It's no secret that the airline industry--and particularly United Airlines--has been having some problems caring for pets transported on their flights, both as cargo and in the passenger cabin. Delta Air Lines recently sent an 8-week-old puppy to the wrong destination (it spent the night in a crate in Detroit when it should have been delivered to its new home in Boise, Idaho), and there was the tragic death of a pet dog that suffocated in an overhead storage compartment on a United Airlines flight to New York City.

United Airlines recently made news when on March 20, 2018 it temporarily suspended its PetSafe program for transporting animals that aren't eligible to travel in the aircraft cabin. The airline suspended PetSafe "to conduct a thorough and systematic review" of the program and make improvements where necessary. United expects to complete its review by May 1.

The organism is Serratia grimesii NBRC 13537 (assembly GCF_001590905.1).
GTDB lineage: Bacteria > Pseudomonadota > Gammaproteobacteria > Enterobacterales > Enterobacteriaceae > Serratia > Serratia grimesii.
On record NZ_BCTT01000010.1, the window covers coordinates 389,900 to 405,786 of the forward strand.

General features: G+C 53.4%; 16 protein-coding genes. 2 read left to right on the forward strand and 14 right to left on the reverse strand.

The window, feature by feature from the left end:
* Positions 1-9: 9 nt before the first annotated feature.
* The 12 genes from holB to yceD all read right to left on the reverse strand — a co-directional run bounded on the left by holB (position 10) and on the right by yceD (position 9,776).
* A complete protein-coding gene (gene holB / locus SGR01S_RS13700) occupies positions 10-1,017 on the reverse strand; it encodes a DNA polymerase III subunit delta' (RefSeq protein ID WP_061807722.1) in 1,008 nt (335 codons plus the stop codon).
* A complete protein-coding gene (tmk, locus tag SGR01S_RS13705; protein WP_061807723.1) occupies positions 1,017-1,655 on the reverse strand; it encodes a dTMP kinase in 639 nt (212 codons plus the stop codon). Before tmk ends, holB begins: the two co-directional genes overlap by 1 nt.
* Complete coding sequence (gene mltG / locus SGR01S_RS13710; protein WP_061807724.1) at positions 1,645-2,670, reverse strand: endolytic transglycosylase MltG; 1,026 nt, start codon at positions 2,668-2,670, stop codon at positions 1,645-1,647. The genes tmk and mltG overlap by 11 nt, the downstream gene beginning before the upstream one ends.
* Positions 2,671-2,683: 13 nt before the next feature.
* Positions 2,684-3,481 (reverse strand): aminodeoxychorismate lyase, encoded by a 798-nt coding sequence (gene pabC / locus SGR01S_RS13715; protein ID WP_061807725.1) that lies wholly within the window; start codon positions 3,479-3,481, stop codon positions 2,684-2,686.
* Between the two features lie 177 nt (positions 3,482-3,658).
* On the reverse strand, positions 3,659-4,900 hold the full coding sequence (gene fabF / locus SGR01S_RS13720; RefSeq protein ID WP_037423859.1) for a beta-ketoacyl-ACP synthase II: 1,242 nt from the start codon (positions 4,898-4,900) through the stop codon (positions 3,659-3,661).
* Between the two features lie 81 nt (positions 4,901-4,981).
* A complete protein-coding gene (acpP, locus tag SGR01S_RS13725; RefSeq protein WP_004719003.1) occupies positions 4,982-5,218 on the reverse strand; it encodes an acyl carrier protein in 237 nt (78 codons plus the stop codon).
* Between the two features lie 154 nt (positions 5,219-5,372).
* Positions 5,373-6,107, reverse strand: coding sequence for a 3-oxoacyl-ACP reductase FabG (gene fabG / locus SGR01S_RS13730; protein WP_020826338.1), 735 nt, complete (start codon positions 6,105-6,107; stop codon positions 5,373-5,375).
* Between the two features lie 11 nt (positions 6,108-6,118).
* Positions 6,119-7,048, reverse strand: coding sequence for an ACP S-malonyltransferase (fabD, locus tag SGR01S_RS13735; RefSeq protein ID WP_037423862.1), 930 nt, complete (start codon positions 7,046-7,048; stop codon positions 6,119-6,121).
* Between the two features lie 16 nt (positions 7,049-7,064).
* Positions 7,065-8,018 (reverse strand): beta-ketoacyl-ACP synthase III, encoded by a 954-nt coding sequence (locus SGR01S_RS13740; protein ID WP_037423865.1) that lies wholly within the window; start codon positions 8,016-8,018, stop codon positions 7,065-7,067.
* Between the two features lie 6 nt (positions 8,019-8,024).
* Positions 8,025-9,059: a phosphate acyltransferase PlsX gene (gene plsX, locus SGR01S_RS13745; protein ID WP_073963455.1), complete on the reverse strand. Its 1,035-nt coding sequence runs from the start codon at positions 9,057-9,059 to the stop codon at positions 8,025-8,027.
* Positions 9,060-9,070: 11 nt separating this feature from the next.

There was just one problem: military families living on Guam were stuck with no way to transport their large pets on or off the island--causing a hardship for families, especially those with orders to move to or from Guam.

"Effective April 3, we are allowing an exception to our suspension of new PetSafe reservations for members of the military and their spouses, and State Department Foreign Service personnel and their spouses, who wish to travel with or ship their pets out of Guam between April 1 and April 30."

While the number of people affected by this policy change by United Airlines is relatively small, I'm personally glad that the airline recognized the difficult position members of the armed forces and their families were put in by the suspension of PetSafe, and it was willing to be flexible to help them out.

In the meantime, here's hoping that United gets to the bottom of why 75 percent of pet deaths on airlines in 2017 were on United Airlines. Whatever it can do to turn that abysmal record into 0 percent will be a huge step in the right direction.

Published on: Apr 3, 2018